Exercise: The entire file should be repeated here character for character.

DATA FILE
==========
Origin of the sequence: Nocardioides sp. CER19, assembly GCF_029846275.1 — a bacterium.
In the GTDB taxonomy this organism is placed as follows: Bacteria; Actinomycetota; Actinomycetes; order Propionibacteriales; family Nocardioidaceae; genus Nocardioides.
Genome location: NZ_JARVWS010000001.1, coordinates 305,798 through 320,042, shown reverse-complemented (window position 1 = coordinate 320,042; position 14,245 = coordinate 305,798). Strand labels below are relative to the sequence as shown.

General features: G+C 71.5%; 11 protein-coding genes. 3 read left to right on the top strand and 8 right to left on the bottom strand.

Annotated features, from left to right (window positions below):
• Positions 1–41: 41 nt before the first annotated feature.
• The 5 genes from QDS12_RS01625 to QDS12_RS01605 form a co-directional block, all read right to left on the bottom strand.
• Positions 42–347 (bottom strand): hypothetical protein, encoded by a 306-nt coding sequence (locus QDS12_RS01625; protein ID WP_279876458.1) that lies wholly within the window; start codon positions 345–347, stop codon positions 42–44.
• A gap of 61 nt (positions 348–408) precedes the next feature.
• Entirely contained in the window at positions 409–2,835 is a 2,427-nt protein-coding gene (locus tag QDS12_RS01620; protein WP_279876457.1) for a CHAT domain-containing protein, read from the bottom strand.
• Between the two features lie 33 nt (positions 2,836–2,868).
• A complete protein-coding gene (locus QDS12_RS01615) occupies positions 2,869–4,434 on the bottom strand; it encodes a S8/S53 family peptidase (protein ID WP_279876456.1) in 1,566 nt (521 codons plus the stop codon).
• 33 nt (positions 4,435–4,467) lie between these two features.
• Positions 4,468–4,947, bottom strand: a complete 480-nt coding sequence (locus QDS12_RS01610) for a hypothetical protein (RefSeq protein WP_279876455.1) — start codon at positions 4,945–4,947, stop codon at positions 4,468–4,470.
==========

Origin of the sequence: Nocardioides sp. CER19, assembly GCF_029846275.1 — a bacterium.
In the GTDB taxonomy this organism is placed as follows: Bacteria; Actinomycetota; Actinomycetes; order Propionibacteriales; family Nocardioidaceae; genus Nocardioides.
Genome location: NZ_JARVWS010000001.1, coordinates 305,798 through 320,042, shown reverse-complemented (window position 1 = coordinate 320,042; position 14,245 = coordinate 305,798). Strand labels below are relative to the sequence as shown.

General features: G+C 71.5%; 11 protein-coding genes. 3 read left to right on the top strand and 8 right to left on the bottom strand.

Annotated features, from left to right (window positions below):
• Positions 1–41: 41 nt before the first annotated feature.
• The 5 genes from QDS12_RS01625 to QDS12_RS01605 form a co-directional block, all read right to left on the bottom strand.
• Positions 42–347 (bottom strand): hypothetical protein, encoded by a 306-nt coding sequence (locus QDS12_RS01625; protein ID WP_279876458.1) that lies wholly within the window; start codon positions 345–347, stop codon positions 42–44.
• A gap of 61 nt (positions 348–408) precedes the next feature.
• Entirely contained in the window at positions 409–2,835 is a 2,427-nt protein-coding gene (locus tag QDS12_RS01620; protein WP_279876457.1) for a CHAT domain-containing protein, read from the bottom strand.
• Between the two features lie 33 nt (positions 2,836–2,868).
• A complete protein-coding gene (locus QDS12_RS01615) occupies positions 2,869–4,434 on the bottom strand; it encodes a S8/S53 family peptidase (protein ID WP_279876456.1) in 1,566 nt (521 codons plus the stop codon).
• 33 nt (positions 4,435–4,467) lie between these two features.
• Positions 4,468–4,947, bottom strand: a complete 480-nt coding sequence (locus QDS12_RS01610) for a hypothetical protein (RefSeq protein WP_279876455.1) — start codon at positions 4,945–4,947, stop codon at positions 4,468–4,470.